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UK Government Disappointing at NPT Talks

CND has welcomed the UK Government's reaffirmation, given at the  NPT Conference in Geneva, that it will not use - or threaten to use - nuclear weapons against countries that don't have them. That commitment, made in 1995, appeared to be broken by then Defence Secretary Geoff Hoon in 2002, when he indicated that Britain would be prepared to use nuclear weapons against Iraq. Opinion polls show that opposition to such a strike is overwhelming.

Otherwise, CND expressed disappointment at the UKÂ’s performance r at the Geneva talks. None of the new thinking on multilateral disarmament which has characterised UK Government policy over the past year was included in the UK's opening speech. The brief speech amounted to a series of platitudes, which failed to mention any of the recent statements from senior Government figures that have stressed the importance of disarmament initiatives.

The speech fell back on the claim that Britain has undertaken substantial nuclear disarmament since the end of the Cold War without recognising that much of this has been the decommissioning of redundant weaponry that has been superseded by new, more powerful systems.

CND has welcomed the UK Government's reaffirmation, given at the  NPT Conference in Geneva, that it will not use - or threaten to use - nuclear weapons against countries that don't have them. That commitment, made in 1995, appeared to be broken by then Defence Secretary Geoff Hoon in 2002, when he indicated that Britain would be prepared to use nuclear weapons against Iraq. Opinion polls show that opposition to such a strike is overwhelming.

Otherwise, CND expressed disappointment at the UKÂ’s performance r at the Geneva talks. None of the new thinking on multilateral disarmament which has characterised UK Government policy over the past year was included in the UK's opening speech. The brief speech amounted to a series of platitudes, which failed to mention any of the recent statements from senior Government figures that have stressed the importance of disarmament initiatives.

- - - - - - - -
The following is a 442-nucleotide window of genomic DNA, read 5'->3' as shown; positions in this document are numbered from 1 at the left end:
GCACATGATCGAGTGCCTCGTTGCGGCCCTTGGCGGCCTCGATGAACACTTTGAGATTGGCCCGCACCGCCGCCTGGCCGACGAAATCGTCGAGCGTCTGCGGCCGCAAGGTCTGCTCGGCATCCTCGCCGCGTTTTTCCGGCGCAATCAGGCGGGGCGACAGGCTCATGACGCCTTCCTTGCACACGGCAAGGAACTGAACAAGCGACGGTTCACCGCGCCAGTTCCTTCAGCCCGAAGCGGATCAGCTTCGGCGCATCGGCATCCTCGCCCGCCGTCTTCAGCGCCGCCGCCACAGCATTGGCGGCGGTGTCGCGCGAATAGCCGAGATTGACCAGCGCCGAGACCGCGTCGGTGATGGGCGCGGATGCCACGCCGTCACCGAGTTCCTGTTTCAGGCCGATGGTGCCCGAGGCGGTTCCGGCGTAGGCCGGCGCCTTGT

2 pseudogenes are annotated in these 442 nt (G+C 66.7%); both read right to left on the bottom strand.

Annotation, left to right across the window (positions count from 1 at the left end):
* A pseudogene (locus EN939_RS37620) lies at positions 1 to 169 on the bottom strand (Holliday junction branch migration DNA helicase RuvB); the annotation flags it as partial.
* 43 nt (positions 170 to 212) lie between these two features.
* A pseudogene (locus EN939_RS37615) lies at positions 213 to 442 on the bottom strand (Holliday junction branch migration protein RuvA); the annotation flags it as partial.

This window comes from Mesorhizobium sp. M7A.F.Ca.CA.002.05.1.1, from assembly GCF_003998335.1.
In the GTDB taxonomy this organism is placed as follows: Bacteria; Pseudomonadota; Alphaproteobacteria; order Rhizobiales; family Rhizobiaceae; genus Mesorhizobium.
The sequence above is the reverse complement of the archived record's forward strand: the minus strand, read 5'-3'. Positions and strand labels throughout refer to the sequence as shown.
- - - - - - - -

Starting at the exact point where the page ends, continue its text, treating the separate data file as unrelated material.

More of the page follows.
The speech fell back on the claim that Britain has undertaken substantial nuclear disarmament since the end of the Cold War without recognising that much of this has been the decommissioning of redundant weaponry that has been superseded by new, more powerful systems.

While the UK subsequently mentioned its initiatives in a 'cluster session', failure to do so in the opening session was a missed opportunity. A clear and practical statement of intent would have added focus to the talks, lending the weight of a nuclear weapons state to calls for progress on disarmament.

Kate Hudson, Chair of CND, said, “Britain should have made a bold statement to the NPT opening session, outlining Britain's renewed commitment to disarmament. The new analysis of the last year, which recognises the link between the failure to disarm and the danger of nuclear proliferation, should have been clearly outlined. If the Government is serious about disarmament, it has to go out there and fight for it. The NPT is a vital forum for advancing the case, and the case should have been made unequivocally."

"This weakness will continue while the Government still attempts to ride two horses at the same time. Continuing to pursue Trident Replacement runs counter to Britain's obligation to disarm, as other states have pointed out. The Government must also recognise that its support for the US Missile Defence system is a major obstacle to disarmament. Worse than that, the system encourages the development of a new arms race, reducing the possibility of serious multilateral negotiations taking place.